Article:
Lexington’s main hospitals will provide $200,000 to keep Lexington’s Community Paramedicine Program open in 2020, Mayor Linda Gorton announced at a news conference today.
“We are very thankful that our hospitals … UK HealthCare, CHI Saint Joseph Health and Baptist Health Lexington … are pulling together to help us keep our Community Paramedicine service in operation,” Gorton said. “It is an outstanding program. As a registered nurse, I understand how important it is. Community Paramedicine is a win for everyone, especially citizens, whose quality of life is often improved.”
Representing the hospitals at Monday’s announcement were Dan Goulson, CHI Saint Joseph Health market chief medical officer, and Missy Hicks, Director of Emergency Department marketing; Colleen Swartz, Vice President of Hospital Operations at UK HealthCare; and Karen Hill, Chief Operations Officer at Baptist Health Lexington.
The Community Paramedicine program enables firefighters to take a more comprehensive approach to the care of patients who have a high dependence on E-911, offering a new level of care. Emergency run data shows some citizens call 9-1-1 frequently for help with chronic, non-emergency problems, like mobility. Community Paramedicine works to get at the root of those problems and find permanent solutions.
Lexington’s Community Paramedicine program started in 2017 and continued through 2018, funded by a grant. A tight City budget in 2019 meant Mayor Gorton was only able to fund the program for six months. The three hospitals are together providing $200,000 to fund the program in 2020.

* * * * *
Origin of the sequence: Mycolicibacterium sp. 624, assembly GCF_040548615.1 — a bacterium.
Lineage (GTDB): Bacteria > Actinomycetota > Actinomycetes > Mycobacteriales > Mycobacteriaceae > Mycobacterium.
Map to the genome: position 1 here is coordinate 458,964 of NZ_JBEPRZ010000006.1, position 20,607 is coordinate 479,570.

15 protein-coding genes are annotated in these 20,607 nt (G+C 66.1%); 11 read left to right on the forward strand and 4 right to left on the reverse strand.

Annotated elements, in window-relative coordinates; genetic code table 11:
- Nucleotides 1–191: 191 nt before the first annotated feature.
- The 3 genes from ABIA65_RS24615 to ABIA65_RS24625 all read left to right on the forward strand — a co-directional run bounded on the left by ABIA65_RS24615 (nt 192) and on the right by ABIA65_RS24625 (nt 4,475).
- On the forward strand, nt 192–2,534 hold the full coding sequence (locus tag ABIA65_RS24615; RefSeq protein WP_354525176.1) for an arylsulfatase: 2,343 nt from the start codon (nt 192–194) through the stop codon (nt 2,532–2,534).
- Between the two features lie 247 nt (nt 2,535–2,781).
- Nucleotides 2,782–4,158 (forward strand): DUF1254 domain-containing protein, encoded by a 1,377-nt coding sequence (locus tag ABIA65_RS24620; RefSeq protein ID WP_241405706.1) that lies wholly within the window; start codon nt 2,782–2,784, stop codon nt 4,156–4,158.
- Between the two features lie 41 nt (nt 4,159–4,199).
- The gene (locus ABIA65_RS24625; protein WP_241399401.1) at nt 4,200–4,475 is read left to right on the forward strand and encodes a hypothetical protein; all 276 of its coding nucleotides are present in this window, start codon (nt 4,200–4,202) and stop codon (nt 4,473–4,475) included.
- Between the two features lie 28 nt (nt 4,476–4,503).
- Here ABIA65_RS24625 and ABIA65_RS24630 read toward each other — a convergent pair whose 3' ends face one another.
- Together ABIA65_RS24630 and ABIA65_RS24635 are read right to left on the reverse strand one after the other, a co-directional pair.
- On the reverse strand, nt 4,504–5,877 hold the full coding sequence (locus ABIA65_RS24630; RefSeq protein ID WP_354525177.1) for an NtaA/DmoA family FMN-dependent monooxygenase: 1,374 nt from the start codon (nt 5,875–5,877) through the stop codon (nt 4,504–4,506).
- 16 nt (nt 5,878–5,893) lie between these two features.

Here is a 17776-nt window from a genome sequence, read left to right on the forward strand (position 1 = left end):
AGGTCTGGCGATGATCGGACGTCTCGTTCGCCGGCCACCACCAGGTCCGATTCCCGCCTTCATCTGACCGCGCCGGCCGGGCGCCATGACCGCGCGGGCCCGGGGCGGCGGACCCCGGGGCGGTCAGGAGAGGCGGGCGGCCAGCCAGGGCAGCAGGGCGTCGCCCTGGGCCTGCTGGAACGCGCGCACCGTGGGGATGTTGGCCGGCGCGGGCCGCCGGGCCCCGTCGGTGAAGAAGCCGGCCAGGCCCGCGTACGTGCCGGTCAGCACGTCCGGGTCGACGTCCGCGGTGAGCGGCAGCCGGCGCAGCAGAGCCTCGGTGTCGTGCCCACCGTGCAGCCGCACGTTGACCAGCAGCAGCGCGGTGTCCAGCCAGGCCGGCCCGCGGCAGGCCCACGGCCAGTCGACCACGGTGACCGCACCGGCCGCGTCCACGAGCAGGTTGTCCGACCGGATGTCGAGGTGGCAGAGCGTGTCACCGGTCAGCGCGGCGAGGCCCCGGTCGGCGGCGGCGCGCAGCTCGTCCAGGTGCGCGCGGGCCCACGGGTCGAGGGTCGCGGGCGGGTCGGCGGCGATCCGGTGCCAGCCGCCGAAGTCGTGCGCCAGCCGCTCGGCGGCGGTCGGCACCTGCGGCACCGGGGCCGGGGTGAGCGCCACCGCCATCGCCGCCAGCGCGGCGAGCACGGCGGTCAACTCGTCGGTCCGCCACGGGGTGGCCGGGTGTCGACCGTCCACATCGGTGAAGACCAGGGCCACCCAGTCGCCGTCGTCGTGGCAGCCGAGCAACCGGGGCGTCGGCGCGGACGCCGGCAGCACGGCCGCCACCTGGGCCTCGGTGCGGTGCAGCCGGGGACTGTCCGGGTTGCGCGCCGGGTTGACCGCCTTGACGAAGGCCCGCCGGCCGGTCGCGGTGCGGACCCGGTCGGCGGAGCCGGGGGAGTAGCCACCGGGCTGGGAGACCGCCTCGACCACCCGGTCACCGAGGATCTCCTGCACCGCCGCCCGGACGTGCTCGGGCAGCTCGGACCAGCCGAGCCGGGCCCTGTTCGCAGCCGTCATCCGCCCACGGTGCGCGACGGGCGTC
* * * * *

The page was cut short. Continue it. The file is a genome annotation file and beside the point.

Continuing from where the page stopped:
Fire Chief Kristin Chilton said Community Paramedicine saves precious resources. “Community Paramedicine is changing the way we provide healthcare in Lexington, and the benefits of the program are shared by both the patients and providers alike,” Chilton said. “We have already experienced a 6.5% decrease in EMS runs. This number is significant all by itself, but it is especially impressive when you consider that our EMS numbers have historically increased by 8-9% each year. Prior to the start of this program we anticipated needing to add a new ambulance to our fleet every two years in order to keep pace with patient demand. Now, after just two short years of the Community Paramedicine program being operational, there has been a 15.5% swing in EMS responses, which has reduced our need to add ambulances to our fleet ... a tremendous achievement!”
A Community Paramedicine Program can simply be defined as using traditional EMS resources in a non-traditional manner to meet the dynamic needs of the community, Chilton said. “Our firefighters use this program to navigate the needs of our most vulnerable residents, so that they don’t feel like an ambulance is their only option for non-emergent medical issues,” she said. “Through home visits, education, and individual assessments we are helping patients get the help they need for the best overall outcome, and not just a short-term solution. This translates into fewer patients in hospital emergency rooms, and fewer re-admits after a patient is discharged.”
Fire Battalion Chief Chad Traylor runs the Community Paramedicine program. The Unit includes a police detective, Chris Darmadji, who provides security and law enforcement authority for team operations. Detective Darmadji is trained in crisis intervention and de-escalation techniques, and can initiate Emergency Detentions when necessary for the safety of the client.
“Community Paramedicine is an important new service, and we greatly appreciate our hospitals for their support,” Gorton said. “Working together, we have found a new way to care for citizens.”